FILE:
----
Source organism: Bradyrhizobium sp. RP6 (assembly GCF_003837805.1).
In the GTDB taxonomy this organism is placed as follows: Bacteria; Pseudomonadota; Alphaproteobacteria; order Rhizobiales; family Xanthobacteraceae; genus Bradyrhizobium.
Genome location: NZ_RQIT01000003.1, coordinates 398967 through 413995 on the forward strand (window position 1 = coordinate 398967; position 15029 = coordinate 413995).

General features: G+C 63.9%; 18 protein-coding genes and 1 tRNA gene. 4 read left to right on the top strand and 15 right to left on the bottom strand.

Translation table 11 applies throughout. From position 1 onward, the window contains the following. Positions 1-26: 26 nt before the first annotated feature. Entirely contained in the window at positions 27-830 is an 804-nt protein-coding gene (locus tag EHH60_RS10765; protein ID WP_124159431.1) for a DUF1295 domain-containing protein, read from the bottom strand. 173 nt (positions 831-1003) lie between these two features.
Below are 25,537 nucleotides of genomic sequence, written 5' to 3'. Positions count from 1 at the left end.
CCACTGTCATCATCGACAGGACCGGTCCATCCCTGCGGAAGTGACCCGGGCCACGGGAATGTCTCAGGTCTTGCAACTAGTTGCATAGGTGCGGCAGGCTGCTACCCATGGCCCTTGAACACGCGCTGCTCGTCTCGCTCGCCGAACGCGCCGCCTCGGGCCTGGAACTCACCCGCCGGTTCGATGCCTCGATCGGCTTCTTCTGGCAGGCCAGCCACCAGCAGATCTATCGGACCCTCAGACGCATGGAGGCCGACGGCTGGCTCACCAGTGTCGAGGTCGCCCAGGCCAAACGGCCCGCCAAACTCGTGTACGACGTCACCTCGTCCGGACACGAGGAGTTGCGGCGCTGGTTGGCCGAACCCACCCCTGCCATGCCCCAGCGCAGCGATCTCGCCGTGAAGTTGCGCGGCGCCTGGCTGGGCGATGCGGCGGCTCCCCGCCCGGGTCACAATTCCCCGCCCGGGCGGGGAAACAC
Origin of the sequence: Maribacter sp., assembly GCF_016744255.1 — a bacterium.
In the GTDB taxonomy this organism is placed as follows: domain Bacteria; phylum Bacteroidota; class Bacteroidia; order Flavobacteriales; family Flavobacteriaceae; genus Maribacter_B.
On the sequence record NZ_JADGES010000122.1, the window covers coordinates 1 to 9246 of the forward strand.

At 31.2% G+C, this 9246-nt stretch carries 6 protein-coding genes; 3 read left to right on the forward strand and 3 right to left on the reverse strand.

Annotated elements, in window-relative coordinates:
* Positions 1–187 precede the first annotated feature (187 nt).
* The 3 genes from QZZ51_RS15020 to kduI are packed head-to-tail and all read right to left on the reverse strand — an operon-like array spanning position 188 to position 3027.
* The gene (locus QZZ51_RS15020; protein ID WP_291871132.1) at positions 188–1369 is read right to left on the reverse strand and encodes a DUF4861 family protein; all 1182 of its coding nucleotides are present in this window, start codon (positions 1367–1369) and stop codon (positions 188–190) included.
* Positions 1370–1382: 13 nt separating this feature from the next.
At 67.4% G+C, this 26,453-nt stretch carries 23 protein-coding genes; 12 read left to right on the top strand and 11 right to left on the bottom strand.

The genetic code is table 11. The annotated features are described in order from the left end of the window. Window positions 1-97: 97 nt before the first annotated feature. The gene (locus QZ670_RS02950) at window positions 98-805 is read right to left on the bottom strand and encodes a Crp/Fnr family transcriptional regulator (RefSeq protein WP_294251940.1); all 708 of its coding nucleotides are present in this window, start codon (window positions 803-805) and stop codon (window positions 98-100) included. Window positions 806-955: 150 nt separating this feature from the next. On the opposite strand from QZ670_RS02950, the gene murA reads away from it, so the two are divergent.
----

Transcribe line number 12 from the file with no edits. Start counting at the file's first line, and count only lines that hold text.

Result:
Annotated elements, in window-relative coordinates: